After the Climax Molybdenum mine closed in 1987, prompting a mass exodus of nearly one third of Lake County’s population at the time, the county’s economy became increasing reliant on tourism, an industry that has since reached new heights in mountain towns throughout Colorado.
“We began harnessing our natural resources in a different way,” said Facilitator for the Lake County Open Space Initiative Mike Conlin, who has lived in Lake County for several decades. “Now people from all over the world visit to take in the forests, mountains and rivers, and all the natural beauty that Lake County has to offer.”
So far this year, the Leadville and Twin Lakes Visitor Center (LTLVC) has exceeded total visitation numbers from previous years with 17,022 guests from January through September. In July, which is typically LTLVC’s busiest month, the center saw 4,743 guests. Overall, LTLVC’s visitation has risen steadily since 2018. According to a 2019 survey distributed by the Lake County Tourism Panel (LCTP), tourists participated in a number of activities during their time in Lake County, including hiking, biking, fishing, historical tours and sightseeing. The majority of visitors stayed for just one day.
Additionally, records kept by the Leadville Lake County Economic Development Corporation (LLCEDC) show a significant increase in sales tax revenue for Leadville this summer. Figures for August 2021 show that Leadville businesses raised $301,875, a more than $74,000 increase compared to August 2020. Leadville also saw an increase in lodging tax revenue, which is paid by visitors who stay at lodging establishments like hotels and motels, from $197,474 in 2019 to $211,830 in 2020, despite the COVID-19 pandemic.
“We’ve been discovered,” said LLCEDC Executive Director Marla Akridge. But Lake County’s quickly-growing, tourism-driven economy is heavily reliant on its surrounding forests, which are susceptible to wildfire. In other Colorado towns like Grand Lake, which also relies on recreation tourism as an economic driver, wildfires like the East Troublesome Fire have altered tourism and scarred beloved business corridors.
“As a resident of Grand Lake, the hardest thing is watching this fire continually take from our community even a year later,” said Emily Hagen, executive director of the Grand Lake Chamber of Commerce and Visitor Center. “Tourism has returned and we are rebuilding, but some things won’t ever be the same.”
In recent weeks, aspen groves throughout Lake County have exploded in a collage of color. From colorful dots of land seen from a distance at the base of Mount Elbert to old county roads that pass through seas of yellow, visitors from around the world have come to watch the leaves change in Lake County.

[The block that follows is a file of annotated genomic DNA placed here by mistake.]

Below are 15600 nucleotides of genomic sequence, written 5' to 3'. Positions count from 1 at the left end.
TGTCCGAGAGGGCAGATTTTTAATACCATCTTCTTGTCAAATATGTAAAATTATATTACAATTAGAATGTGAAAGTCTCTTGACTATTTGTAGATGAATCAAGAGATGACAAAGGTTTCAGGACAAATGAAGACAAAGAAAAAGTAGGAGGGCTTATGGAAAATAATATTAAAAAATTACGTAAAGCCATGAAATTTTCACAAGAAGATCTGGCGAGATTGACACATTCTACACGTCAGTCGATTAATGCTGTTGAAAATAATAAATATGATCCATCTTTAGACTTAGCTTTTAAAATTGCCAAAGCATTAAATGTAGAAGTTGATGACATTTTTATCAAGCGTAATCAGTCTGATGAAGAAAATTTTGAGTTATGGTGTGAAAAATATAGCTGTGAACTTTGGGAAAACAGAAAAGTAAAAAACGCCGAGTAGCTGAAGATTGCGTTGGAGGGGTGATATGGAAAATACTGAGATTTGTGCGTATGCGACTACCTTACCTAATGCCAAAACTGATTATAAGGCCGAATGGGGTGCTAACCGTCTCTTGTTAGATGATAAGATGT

“Imagine if we were to lose our aspen groves,” said Conlin. “Yes, they would regrow eventually, but think of what we’d lose for a year or two. The visiting experience with changing leaves in the fall is far more memorable than without.”
According to the Lake County Tourism Panel’s 2019 survey, 27 percent of visitors found Leadville through the Top of the Rockies Scenic Byway, an iconic highway that snakes over mountain passes offering scenic views in any direction. Yet some visitors are deterred from making the drive when clouds of smoke hover over Lake County, as they often do during fire season.
LTLVC Director Katie Hild said that during peak fire season the visitor center receives two to three calls a day from tourists asking if the mountains are visible. Often times, if the answer is no, tourists will cancel or reschedule their plans to visit Lake County. A number of callers, many of whom are older, also ask if the combination of Leadville’s elevation and smoke will restrict their breathing.
Dave Santucci, founder and principal consultant for Mission2Market, a firm that contracts with the Lake County Tourism Panel, said that while some out-of-state visitors may be disappointed by smoke, many who come from the Front Range, for example, are actually escaping the thick clouds. Santucci added that smoke leads to fewer breathtaking photos of Lake County being shared after a visit, but can still drive visitation from areas with worse smoke levels.
Dan Conley, who owns Leadville ATV Tours, a month-old business that offers guided tours to scenic areas, said that his business is reliant on the beauty of Lake County. Conley gauges a tour’s success by the gasps he hears from participants. “People who have never been here before don’t know what they’re missing on smoky days,” said Conley. “But on clear, beautiful days, there are far more gasps; people are really impressed by what they’re seeing.”
As central Colorado towns like Dillon and Frisco continue to modernize, Norwood Price, who works at the Colorado Visitor Center in Silverthorne, has begun sending tourists to Leadville for what he calls “the last truly historic experience in Colorado.” Throughout this summer, Price said he would refer two to three people a day to Leadville for attractions like the Route of the Silver Kings, a 14-stop tour that highlights old mines and ghost towns just outside of Leadville.
As previously reported in Our Forests, many of these historic sites, like the Matchless Mine, lie within forested areas and could be lost during a wildfire, presenting a potential blow to Lake County’s tourism-based economy.